And I think so many of us think that that out of control is that we'll have no control and will act out of anger and will be crazy, which isn't the case if we just stayed in our body and figured out where anger is and where it's residing and where it's taking up space and where it wants to go on our body. But why is this so valuable? One, I think it's a healthy thing to do to release the steam to stop stuffing our emotions down. For me, I will say that before I started processing emotions, I would make it logical. I knew I didn't want to cry. I had this thing that I called a throat block where my throat would constrict like a dam to a river of emotions. The knot in my throat would be so painful because I was keeping it so constricted that I wouldn't allow my body to feel emotions. I knew in my mind that I was having an emotional experience, but I refused to let my body feel it. So I wasn't processing it. But when I focused on that knot in my throat and I focus on relaxing it, I could let the emotions flow into my body and out of my head. So I could then feel them so I can then process them. And that's all those emotions want like I'm speaking about them like they're in another person because they kind of is. All they want is to be felt. And this process disarms the emotion. It makes it much less powerful, and it has less power over you because you are allowing it to flow through your body. So you have become the powerful one.
When we process emotions, we're releasing ourselves from the confines of that social conditioning, where we're not supposed to feel anything, we're not supposed to cry, I'm not supposed to get angry, and you’re not supposed to lash out. And we are being told things like, anger isn't professional, or crying is weak, or whatever all our stories are being told. But these things aren't that true. And this makes the emotions have that much more power over you like you shouldn't experience them. And if you do, you're wrong, or they're overwhelming. But it isn't true. And in fact, you are so much stronger, because you allow yourself to experience emotions. You allow yourself to cry. You allow yourself to have anger. And once we're in a place of processing where the emotion has run its course through your body. Once the kettle has cooled. You're in an empowered place. There's something about processing an emotion that makes you almost like an achiever, like another level of dopamine that you can tick off, where you have achieved something so amazing that many of your human counterparts haven't even explored. And there's another episode that I have planned later about emotionally empowered leadership. And I want to bring in my somatic coach to share more about this with you. But I wanted you to think about how much more empowered of a leader or how much stronger of a leader you'll become when you feel like you're in control of your emotions. And it's not in control of your emotions, where you suppress them, and you don't allow them and you keep yourself in check, is what I think people relate to being in control of your emotions, but actually, you will allow yourself to have them. And I will add, since I'm talking to a bunch of professionals out there who may not want to process emotions at the moment, or you may be in a place where you aren't comfortable processing emotions, say you're in a meeting or something comes up, you can still acknowledge your feelings, you can still be sitting in a meeting, where you're anxious and sweaty, and you have that physiological response. And you can say, Hey, I'm noting down the sensations in my body, and I'm just going to make a note. And I noticed that I'm feeling anxious. And that's all you have to do is managing your emotions at the moment is recognizing and allowing yourself to be human. And when you do this, you have so much more control than you think you do. These emotions aren't going to take over your life. They're just visiting you temporarily. They're reminding you that you're a human being and that humans have feelings. So whenever you're having a human experience, aka a feeling, just describe the sensations in your body. Describe it as you would to an alien who has no idea what you're talking about, and name it that puts you in control of your emotions. Okay, my Thrivers that's all I have for you this week. Go out there and be emotionally empowered and let me know how it goes.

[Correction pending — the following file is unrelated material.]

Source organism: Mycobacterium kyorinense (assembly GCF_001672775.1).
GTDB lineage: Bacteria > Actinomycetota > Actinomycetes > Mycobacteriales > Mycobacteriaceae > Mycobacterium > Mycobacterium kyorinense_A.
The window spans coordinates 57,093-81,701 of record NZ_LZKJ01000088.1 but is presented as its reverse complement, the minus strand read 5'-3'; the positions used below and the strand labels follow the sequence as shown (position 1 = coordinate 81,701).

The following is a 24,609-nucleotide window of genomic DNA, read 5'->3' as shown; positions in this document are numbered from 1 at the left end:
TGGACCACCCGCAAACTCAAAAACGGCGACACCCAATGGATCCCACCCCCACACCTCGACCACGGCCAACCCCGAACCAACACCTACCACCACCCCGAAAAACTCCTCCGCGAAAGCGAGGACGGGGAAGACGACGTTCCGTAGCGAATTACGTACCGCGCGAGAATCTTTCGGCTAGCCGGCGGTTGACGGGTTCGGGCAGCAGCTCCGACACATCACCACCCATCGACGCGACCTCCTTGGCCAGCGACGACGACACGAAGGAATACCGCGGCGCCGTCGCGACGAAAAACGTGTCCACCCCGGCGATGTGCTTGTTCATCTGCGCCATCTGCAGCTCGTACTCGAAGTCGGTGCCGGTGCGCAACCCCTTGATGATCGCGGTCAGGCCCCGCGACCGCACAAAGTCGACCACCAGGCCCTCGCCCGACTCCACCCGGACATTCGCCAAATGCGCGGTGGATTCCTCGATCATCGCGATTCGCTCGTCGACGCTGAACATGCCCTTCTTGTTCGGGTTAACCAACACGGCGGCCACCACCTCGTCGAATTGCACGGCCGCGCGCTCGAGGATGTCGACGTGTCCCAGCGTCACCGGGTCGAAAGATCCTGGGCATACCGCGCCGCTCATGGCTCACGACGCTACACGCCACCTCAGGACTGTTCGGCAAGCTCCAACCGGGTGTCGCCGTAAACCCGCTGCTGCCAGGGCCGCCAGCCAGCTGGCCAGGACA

Thanks for joining this week on Thrive 9-5. If this episode hit home for you, because I know it did, join Thrive Weekly, a newsletter for people just like you who are looking to do success differently. The link to subscribe is in the show notes below. You can also follow along on Instagram @Celeste__Harrington and as always, subscribe to the Thrive 9-5 podcast so you can stay up to date as new episodes drop each week. I'll talk to you next time.